5 common mistakes that will kill your brand video.

And what to do instead.

Monika Sieminska
6 min readOct 27, 2021
Video by Space Jackets

Brand video, campaign spot, explainer animation, brand film, ad… however you call it, almost every brand will need one (or more) at some point. I could write a whole article about WHY brands need videos, but for now please Google it if you’re not convinced yet.

Once you’ve decided to invest some cash in a video for your brand, you want it to be remarkable. That doesn’t only mean that it’s looking amazing or it has a lot of likes on social media. You want that video to WORK. Effective video can mean different things depending on your goal, from driving sales or awareness to winning the next round of funding to turning your customers into raving fans. You’ll want to achieve this goal, otherwise instead of an investment your beautiful film will equal money thrown down the drain.

I’ve seen this scenario happen so many times (especially back when I was freelancing in advertising agencies ), that I decided to write a little guide of which mistakes to avoid during the video production process. Because no one likes waste (unless it’s compostable).

So, without further ado, your brand video won’t work if:

1. It’s too long

The longer the video is, the smaller chance people will watch it till the end. Our watching habits change quickly and attention spans shrink. So if you want your audience to reach that call to action at the end, keep it short and sweet. Otherwise they will scroll down, switch the browser tab or simply look away.

How long should the whole thing be? Research is being done every year to check how much attention the audience is willing to spend on video on popular social media platforms (good article about this here). But we need to bear in mind that people are not that eager to watch brand films as opposed to stories posted by their friends (cat videos anyone?). Thus the shorter the better.

From my own experience here are the lengths I’d recommend:
For the social media animation, make it ultra short, there is very little chance people will watch anything above 15 seconds.
If it’s an explainer going on your website, then 1 minute is plenty.
If it’s part of the presentation where your audience is sitting with you in the same room, then you can make it longer as there is less competition for their attention. But make it longer than 2 minutes and they might start peeking at their phones.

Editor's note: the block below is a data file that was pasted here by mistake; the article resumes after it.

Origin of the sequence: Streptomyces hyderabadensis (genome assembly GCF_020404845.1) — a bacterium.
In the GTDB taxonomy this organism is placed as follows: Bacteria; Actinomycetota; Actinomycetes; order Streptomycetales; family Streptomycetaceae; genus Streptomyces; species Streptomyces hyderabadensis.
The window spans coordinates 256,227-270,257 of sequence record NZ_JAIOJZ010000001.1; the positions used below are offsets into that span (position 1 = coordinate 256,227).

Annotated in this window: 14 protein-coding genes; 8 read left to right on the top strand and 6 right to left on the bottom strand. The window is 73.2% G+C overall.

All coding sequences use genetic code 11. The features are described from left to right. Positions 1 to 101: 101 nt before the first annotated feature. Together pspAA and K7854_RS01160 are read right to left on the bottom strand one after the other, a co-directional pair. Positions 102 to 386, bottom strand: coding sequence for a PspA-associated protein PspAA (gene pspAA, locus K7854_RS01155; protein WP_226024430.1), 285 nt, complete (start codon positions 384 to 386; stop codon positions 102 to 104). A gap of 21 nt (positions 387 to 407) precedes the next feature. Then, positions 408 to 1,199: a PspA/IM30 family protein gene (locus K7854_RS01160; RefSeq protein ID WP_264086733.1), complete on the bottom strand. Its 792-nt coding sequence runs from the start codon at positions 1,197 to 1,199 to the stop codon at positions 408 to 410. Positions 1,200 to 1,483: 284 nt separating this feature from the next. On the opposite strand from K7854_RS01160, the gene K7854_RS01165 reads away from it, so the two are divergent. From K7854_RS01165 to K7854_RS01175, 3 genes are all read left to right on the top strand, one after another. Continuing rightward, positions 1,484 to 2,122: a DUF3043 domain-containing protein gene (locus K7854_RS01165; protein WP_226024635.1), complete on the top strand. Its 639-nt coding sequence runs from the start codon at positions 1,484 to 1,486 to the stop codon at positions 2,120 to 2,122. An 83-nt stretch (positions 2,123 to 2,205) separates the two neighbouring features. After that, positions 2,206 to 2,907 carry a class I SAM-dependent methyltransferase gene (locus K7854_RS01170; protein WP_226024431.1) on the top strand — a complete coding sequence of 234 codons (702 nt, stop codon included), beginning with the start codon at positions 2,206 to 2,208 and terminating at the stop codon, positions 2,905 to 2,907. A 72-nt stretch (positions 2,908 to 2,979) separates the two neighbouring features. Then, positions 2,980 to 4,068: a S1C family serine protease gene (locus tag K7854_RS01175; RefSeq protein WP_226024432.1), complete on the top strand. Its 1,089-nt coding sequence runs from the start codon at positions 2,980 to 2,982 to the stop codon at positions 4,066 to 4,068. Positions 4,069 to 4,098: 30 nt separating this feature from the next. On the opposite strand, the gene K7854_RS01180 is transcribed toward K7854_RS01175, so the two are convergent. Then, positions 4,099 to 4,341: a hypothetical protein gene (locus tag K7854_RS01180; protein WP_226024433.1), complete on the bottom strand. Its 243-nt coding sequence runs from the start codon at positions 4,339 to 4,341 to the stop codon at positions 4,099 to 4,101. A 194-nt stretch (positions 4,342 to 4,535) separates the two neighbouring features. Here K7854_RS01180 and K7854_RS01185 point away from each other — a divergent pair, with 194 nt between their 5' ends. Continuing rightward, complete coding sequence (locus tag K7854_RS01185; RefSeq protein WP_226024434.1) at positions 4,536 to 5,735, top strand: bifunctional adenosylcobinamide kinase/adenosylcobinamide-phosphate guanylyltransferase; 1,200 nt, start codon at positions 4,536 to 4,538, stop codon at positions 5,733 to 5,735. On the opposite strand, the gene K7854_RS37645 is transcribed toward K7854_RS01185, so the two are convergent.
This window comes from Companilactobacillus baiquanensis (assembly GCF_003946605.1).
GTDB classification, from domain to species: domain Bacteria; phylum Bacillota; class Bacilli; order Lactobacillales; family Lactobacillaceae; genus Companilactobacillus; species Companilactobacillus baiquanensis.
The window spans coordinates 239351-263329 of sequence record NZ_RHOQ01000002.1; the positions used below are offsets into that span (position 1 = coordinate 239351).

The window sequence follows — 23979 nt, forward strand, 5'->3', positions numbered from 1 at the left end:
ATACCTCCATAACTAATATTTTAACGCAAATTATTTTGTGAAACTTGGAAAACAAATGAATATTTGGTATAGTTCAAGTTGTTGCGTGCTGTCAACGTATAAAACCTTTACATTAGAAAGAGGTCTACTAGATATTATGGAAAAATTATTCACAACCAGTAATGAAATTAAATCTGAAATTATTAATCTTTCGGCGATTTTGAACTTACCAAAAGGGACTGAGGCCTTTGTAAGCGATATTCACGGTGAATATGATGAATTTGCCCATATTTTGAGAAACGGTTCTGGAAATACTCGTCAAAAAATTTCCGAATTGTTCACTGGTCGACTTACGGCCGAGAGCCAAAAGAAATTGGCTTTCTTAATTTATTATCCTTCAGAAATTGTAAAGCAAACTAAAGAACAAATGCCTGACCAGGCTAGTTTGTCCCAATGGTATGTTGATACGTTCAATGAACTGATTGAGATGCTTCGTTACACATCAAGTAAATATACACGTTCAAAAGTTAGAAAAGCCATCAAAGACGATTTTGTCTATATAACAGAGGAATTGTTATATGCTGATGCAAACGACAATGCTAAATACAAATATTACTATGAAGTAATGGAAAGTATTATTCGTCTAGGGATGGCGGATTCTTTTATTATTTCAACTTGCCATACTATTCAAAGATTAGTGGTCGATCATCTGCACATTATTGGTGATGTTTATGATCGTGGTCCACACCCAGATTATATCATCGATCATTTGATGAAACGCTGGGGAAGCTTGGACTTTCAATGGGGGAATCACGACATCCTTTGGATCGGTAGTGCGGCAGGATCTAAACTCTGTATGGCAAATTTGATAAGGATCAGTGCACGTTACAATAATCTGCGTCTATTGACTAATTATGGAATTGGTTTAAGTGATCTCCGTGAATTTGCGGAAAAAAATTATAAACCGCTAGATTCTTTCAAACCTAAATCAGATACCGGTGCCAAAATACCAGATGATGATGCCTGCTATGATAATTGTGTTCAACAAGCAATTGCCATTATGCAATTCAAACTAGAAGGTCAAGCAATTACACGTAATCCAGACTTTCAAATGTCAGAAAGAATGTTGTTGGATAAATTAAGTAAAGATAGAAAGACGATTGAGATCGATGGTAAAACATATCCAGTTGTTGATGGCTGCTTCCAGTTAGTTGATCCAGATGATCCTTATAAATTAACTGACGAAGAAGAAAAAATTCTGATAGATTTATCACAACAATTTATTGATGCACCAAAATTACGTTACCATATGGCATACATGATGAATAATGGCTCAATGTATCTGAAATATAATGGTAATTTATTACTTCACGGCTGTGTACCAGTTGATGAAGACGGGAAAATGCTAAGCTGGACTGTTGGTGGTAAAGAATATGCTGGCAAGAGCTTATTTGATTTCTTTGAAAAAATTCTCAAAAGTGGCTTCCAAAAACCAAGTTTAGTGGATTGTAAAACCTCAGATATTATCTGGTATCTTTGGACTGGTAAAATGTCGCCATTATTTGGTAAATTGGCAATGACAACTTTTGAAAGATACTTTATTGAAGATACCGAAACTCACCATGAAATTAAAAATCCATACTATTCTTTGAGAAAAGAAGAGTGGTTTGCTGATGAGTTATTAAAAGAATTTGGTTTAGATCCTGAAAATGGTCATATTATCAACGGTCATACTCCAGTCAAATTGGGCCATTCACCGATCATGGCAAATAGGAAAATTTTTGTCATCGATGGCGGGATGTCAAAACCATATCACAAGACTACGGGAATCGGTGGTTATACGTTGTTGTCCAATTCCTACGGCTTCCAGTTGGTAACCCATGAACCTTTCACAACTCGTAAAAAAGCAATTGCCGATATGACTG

If these lengths sound scary to you (how will I say everything I want in such a short amount of time?), fear not. You don’t have to say everything to make your audience do something. But if you absolutely feel like there’s more to say than you can squeeze in a short video, make a few short ones instead. Who doesn’t like to binge on addictive series?

2. It’s egocentric

I hate to break it to you, but your audience doesn’t care about your brand. At all. They care about themselves or the things that really interest them. So if you were hoping to talk about your product, brand or worse, the founder, it won’t work.

Ditch the egocentric point of view and employ some empathy towards your audience. What goals will your product help THEM achieve? How would investing in your company make THEM feel? What problems would THEY solve for the world, with your help? Who are you helping THEM become? Once you figure this out then you can put your viewer right in the middle of your story as a real hero and take it from there.

Some words that signal your story is egocentric include: using the pronoun “we” a lot (it’s about “you” instead), plenty of adjectives (that describe the brand/product — use verbs instead), buzzwords and jargon (you want your audience to understand you without Googling stuff).

3. There’s no story

I believe there is a captivating story to craft for every brand, about every subject. But somehow many videos end up being animated versions of powerpoint presentations, explaining facts and figures that the author deemed important. Research shows that our brains are wired for story and if we wrap our message in a good plot then it will be remembered much better than pure facts. Information alone can rarely influence anyone to change or do anything, yet some brands clearly don’t believe it and keep sharing boring bits.